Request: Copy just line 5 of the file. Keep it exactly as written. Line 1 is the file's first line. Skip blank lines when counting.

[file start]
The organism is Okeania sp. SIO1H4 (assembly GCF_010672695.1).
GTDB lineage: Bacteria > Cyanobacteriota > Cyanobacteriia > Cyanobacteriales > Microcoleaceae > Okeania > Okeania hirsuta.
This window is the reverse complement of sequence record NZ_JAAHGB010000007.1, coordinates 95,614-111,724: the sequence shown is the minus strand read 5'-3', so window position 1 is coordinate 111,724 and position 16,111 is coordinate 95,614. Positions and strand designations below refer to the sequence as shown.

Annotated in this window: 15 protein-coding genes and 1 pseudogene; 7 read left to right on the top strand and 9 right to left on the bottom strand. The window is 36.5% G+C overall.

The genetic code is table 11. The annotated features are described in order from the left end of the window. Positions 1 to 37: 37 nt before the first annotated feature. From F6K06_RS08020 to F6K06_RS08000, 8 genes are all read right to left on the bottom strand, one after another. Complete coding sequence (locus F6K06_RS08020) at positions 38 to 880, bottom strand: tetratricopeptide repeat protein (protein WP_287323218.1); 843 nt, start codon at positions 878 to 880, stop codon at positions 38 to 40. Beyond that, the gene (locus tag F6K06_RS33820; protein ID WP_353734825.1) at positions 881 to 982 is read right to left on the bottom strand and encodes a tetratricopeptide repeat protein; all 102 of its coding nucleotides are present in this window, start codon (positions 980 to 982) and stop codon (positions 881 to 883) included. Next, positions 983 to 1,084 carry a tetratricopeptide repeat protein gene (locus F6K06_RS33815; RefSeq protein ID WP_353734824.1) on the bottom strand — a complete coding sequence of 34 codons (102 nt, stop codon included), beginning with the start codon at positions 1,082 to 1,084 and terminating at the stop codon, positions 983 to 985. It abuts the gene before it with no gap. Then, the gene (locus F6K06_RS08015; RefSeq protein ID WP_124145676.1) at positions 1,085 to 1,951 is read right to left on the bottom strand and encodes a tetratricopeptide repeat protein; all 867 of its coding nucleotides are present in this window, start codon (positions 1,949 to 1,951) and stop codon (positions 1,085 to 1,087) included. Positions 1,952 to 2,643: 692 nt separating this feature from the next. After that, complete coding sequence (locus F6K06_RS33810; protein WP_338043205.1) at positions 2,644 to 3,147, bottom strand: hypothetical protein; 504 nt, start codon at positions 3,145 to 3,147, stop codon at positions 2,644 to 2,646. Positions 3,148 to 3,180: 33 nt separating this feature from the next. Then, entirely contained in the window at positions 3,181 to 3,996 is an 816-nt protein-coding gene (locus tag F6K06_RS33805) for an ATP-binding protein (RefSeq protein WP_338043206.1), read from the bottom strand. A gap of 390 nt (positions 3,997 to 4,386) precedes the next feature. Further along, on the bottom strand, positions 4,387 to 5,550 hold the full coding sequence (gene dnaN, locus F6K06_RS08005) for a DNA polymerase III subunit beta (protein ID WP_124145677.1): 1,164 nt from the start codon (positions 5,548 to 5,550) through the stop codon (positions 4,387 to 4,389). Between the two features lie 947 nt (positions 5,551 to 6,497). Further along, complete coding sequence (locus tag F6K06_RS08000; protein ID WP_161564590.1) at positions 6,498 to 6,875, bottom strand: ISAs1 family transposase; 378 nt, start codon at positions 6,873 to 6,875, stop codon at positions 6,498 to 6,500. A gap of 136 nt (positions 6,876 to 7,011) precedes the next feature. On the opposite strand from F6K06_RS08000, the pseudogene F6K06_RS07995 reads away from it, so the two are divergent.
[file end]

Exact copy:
The genetic code is table 11. The annotated features are described in order from the left end of the window. Positions 1 to 37: 37 nt before the first annotated feature. From F6K06_RS08020 to F6K06_RS08000, 8 genes are all read right to left on the bottom strand, one after another. Complete coding sequence (locus F6K06_RS08020) at positions 38 to 880, bottom strand: tetratricopeptide repeat protein (protein WP_287323218.1); 843 nt, start codon at positions 878 to 880, stop codon at positions 38 to 40. Beyond that, the gene (locus tag F6K06_RS33820; protein ID WP_353734825.1) at positions 881 to 982 is read right to left on the bottom strand and encodes a tetratricopeptide repeat protein; all 102 of its coding nucleotides are present in this window, start codon (positions 980 to 982) and stop codon (positions 881 to 883) included. Next, positions 983 to 1,084 carry a tetratricopeptide repeat protein gene (locus F6K06_RS33815; RefSeq protein ID WP_353734824.1) on the bottom strand — a complete coding sequence of 34 codons (102 nt, stop codon included), beginning with the start codon at positions 1,082 to 1,084 and terminating at the stop codon, positions 983 to 985. It abuts the gene before it with no gap. Then, the gene (locus F6K06_RS08015; RefSeq protein ID WP_124145676.1) at positions 1,085 to 1,951 is read right to left on the bottom strand and encodes a tetratricopeptide repeat protein; all 867 of its coding nucleotides are present in this window, start codon (positions 1,949 to 1,951) and stop codon (positions 1,085 to 1,087) included. Positions 1,952 to 2,643: 692 nt separating this feature from the next. After that, complete coding sequence (locus F6K06_RS33810; protein WP_338043205.1) at positions 2,644 to 3,147, bottom strand: hypothetical protein; 504 nt, start codon at positions 3,145 to 3,147, stop codon at positions 2,644 to 2,646. Positions 3,148 to 3,180: 33 nt separating this feature from the next. Then, entirely contained in the window at positions 3,181 to 3,996 is an 816-nt protein-coding gene (locus tag F6K06_RS33805) for an ATP-binding protein (RefSeq protein WP_338043206.1), read from the bottom strand. A gap of 390 nt (positions 3,997 to 4,386) precedes the next feature. Further along, on the bottom strand, positions 4,387 to 5,550 hold the full coding sequence (gene dnaN, locus F6K06_RS08005) for a DNA polymerase III subunit beta (protein ID WP_124145677.1): 1,164 nt from the start codon (positions 5,548 to 5,550) through the stop codon (positions 4,387 to 4,389). Between the two features lie 947 nt (positions 5,551 to 6,497). Further along, complete coding sequence (locus tag F6K06_RS08000; protein ID WP_161564590.1) at positions 6,498 to 6,875, bottom strand: ISAs1 family transposase; 378 nt, start codon at positions 6,873 to 6,875, stop codon at positions 6,498 to 6,500. A gap of 136 nt (positions 6,876 to 7,011) precedes the next feature. On the opposite strand from F6K06_RS08000, the pseudogene F6K06_RS07995 reads away from it, so the two are divergent.